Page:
The Changing Face of Journalism
The business climate affecting journalism has radically changed over the years. Mergers between entertainment companies and news organizations have contributed to what many journalists see as an erosion of seriousness in the news media. Even the senior journalists at the conservative Wall Street Journal have urged resistance to media mogul Rupert Murdoch’s attempts to purchase the paper for fear of the sensationalistic, tabloid-style changes that Murdoch’s News Corporation might bring to the publication.
And as news organizations take measures to remain competitive and profitable, there are concerns among minority journalists that media outlets will abandon their commitments to diversity or, at the very least, make it less of a priority.
In “Media Matters,” five journalists, including Ken Cooper and Reginald Stuart, weigh in on this issue and others, from the impact of media consolidation to the coverage of minorities.
And as the industry changes, the skills that the new generation of journalism professionals will need are changing as well. As a result, many journalists and journalism educators are feeling the pressure to learn and teach how, for example, to incorporate audio and video into online news reports. Some journalists are heading to graduate school to learn the emerging technologies, and educators are flocking to journalism institutes like Poynter so they can better equip their students to have all the in-demand skills. But for journalists who are not tech savvy, have no fear, at least not yet.
Pearl Stewart reports in “Manic Over Multimedia” that editors and recruiters say that although technical skills are a plus, “traditional” journalists are still in demand.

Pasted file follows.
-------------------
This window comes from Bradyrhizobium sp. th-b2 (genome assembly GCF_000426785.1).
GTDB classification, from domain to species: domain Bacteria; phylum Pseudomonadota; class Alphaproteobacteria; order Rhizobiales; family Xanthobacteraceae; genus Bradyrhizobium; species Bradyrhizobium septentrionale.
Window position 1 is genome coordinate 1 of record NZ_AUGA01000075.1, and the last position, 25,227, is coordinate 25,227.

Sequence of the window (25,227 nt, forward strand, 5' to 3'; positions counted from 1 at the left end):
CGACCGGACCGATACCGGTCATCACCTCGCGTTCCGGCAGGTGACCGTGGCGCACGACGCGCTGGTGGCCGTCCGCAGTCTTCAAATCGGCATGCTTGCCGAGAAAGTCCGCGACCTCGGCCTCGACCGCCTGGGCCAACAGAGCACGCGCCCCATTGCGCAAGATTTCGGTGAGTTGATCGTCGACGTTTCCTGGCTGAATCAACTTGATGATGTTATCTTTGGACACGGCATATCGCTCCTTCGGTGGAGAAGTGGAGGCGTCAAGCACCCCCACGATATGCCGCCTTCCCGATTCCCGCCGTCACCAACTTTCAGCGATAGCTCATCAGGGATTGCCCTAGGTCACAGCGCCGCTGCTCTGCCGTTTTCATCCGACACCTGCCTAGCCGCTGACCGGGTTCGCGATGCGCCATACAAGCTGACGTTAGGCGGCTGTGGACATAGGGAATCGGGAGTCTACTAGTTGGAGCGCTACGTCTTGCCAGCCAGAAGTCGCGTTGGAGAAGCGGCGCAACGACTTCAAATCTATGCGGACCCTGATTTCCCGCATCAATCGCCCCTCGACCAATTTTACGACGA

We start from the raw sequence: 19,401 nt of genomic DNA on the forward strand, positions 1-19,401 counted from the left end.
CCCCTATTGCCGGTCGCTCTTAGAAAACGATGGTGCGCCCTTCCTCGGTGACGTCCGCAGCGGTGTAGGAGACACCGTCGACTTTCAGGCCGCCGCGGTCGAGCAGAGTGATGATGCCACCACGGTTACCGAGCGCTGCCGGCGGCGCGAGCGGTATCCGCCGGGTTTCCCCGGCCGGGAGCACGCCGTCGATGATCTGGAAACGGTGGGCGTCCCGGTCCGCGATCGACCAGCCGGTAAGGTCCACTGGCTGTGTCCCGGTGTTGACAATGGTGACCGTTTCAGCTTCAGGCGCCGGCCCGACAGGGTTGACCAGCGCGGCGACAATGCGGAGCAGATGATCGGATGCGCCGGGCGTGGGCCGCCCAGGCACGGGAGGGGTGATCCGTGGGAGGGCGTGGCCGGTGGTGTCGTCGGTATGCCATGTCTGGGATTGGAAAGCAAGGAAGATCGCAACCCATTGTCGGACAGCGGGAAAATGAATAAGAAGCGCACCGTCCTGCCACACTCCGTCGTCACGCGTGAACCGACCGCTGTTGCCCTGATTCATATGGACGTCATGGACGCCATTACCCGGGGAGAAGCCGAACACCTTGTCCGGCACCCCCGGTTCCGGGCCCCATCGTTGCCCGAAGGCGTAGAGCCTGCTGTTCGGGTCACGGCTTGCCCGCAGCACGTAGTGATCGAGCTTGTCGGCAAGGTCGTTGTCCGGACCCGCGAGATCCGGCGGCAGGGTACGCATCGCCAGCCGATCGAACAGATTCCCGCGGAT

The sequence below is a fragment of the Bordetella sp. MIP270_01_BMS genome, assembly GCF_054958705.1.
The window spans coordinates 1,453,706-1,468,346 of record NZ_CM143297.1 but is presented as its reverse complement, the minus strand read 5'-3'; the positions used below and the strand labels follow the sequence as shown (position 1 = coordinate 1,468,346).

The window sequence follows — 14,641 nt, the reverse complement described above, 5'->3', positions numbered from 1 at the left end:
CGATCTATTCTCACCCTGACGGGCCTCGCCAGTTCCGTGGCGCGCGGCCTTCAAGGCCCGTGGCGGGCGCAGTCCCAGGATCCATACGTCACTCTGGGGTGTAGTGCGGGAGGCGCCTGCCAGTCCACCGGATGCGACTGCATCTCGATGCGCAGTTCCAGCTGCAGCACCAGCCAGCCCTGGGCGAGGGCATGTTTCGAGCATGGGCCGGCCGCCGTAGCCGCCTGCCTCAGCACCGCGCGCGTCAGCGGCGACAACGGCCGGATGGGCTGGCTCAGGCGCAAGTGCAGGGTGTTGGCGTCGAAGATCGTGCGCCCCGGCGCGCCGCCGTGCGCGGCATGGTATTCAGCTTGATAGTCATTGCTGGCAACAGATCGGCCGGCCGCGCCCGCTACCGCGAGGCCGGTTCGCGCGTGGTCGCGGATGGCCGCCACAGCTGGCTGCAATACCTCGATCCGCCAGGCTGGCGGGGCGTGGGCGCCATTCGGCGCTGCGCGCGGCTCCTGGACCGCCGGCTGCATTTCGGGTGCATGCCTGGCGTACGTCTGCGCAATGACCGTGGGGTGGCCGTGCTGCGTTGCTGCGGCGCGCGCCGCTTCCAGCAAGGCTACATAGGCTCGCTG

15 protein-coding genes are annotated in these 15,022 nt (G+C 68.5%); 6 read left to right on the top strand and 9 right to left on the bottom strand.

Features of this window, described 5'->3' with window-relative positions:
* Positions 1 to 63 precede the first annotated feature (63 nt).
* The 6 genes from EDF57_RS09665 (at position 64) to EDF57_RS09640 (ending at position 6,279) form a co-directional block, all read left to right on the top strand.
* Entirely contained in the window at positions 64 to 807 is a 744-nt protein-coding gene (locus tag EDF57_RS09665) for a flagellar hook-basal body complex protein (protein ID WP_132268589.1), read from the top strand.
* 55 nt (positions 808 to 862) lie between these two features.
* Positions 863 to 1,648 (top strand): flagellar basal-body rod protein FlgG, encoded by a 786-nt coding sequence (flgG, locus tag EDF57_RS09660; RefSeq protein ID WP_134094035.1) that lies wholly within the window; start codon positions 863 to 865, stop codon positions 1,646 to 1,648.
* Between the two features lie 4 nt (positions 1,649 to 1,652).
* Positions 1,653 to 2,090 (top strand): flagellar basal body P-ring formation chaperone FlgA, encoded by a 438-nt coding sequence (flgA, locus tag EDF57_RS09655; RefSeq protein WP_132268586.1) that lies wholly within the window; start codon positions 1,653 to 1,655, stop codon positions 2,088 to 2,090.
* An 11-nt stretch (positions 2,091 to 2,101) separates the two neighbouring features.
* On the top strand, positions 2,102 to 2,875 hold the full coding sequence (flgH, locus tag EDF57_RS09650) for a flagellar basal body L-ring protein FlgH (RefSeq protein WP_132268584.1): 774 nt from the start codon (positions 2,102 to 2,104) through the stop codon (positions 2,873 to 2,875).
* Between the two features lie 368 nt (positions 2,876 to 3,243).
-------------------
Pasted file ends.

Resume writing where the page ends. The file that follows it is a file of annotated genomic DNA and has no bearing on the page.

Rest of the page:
The country’s changing demographic landscape is also fueling a change in consumer demands. With the growing Hispanic population in the United States, there is a market not only for Spanish-language programming, but also for journalists who can intelligently and respectfully cover Spanish-speaking communities. Contributing editor Dina Horwedel reports in “Responding to a Growing Market” about the newly launched minor in Spanish-language journalism that California State University-Northridge hopes will assist aspiring journalists in improving the coverage of these communities.
Senior writer David Pluviose in “Time Out” speaks to Black sports reporters and editors about the coverage of Black athletes. Does the fact that the majority of sports writers and editors are non-minority play a role in the often-negative coverage of Black sports figures? As David reports, many Black sports journalists find themselves sounding a cautionary tone about rushing to judgment when reporting stories involving Black athletes.
Last, but certainly not least, senior writer Ronald Roach interviews CNN White House Correspondent Suzanne Malveaux about how higher education helped shape her journalism career. In “The Making of Malveaux,” Suzanne offers to young journalists what I think is great advice for all professionals: “You don’t have to be fearless
during your whole career. But I think there’s a time when you have to really seize the opportunity and just go for it. Be fearless in your pursuit.”
Hilary Hurd Anyaso
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